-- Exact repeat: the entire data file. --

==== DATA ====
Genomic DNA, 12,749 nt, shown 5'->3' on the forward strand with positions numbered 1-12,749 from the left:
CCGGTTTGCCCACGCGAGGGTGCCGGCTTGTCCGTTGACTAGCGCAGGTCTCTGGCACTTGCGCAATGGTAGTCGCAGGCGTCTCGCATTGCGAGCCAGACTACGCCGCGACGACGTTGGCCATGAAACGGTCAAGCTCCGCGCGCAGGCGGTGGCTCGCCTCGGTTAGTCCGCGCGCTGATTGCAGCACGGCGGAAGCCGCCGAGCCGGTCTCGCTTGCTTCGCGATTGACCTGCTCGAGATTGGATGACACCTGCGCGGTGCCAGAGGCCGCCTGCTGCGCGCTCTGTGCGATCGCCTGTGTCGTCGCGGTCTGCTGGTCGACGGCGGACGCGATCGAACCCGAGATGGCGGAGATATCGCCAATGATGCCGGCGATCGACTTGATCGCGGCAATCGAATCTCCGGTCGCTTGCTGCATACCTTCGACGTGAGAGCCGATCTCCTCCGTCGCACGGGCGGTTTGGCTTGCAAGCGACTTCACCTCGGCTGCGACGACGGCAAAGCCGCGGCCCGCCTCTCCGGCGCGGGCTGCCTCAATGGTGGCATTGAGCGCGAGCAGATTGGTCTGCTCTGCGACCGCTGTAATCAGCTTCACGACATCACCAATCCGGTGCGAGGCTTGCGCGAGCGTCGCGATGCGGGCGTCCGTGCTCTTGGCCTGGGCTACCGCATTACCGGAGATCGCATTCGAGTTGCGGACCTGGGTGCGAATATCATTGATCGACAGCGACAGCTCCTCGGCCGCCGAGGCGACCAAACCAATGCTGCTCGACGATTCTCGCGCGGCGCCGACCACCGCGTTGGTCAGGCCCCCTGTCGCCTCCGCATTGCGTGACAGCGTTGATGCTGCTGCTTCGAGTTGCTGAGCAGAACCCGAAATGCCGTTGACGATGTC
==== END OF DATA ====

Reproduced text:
Genomic DNA, 12,749 nt, shown 5'->3' on the forward strand with positions numbered 1-12,749 from the left:
CCGGTTTGCCCACGCGAGGGTGCCGGCTTGTCCGTTGACTAGCGCAGGTCTCTGGCACTTGCGCAATGGTAGTCGCAGGCGTCTCGCATTGCGAGCCAGACTACGCCGCGACGACGTTGGCCATGAAACGGTCAAGCTCCGCGCGCAGGCGGTGGCTCGCCTCGGTTAGTCCGCGCGCTGATTGCAGCACGGCGGAAGCCGCCGAGCCGGTCTCGCTTGCTTCGCGATTGACCTGCTCGAGATTGGATGACACCTGCGCGGTGCCAGAGGCCGCCTGCTGCGCGCTCTGTGCGATCGCCTGTGTCGTCGCGGTCTGCTGGTCGACGGCGGACGCGATCGAACCCGAGATGGCGGAGATATCGCCAATGATGCCGGCGATCGACTTGATCGCGGCAATCGAATCTCCGGTCGCTTGCTGCATACCTTCGACGTGAGAGCCGATCTCCTCCGTCGCACGGGCGGTTTGGCTTGCAAGCGACTTCACCTCGGCTGCGACGACGGCAAAGCCGCGGCCCGCCTCTCCGGCGCGGGCTGCCTCAATGGTGGCATTGAGCGCGAGCAGATTGGTCTGCTCTGCGACCGCTGTAATCAGCTTCACGACATCACCAATCCGGTGCGAGGCTTGCGCGAGCGTCGCGATGCGGGCGTCCGTGCTCTTGGCCTGGGCTACCGCATTACCGGAGATCGCATTCGAGTTGCGGACCTGGGTGCGAATATCATTGATCGACAGCGACAGCTCCTCGGCCGCCGAGGCGACCAAACCAATGCTGCTCGACGATTCTCGCGCGGCGCCGACCACCGCGTTGGTCAGGCCCCCTGTCGCCTCCGCATTGCGTGACAGCGTTGATGCTGCTGCTTCGAGTTGCTGAGCAGAACCCGAAATGCCGTTGACGATGTC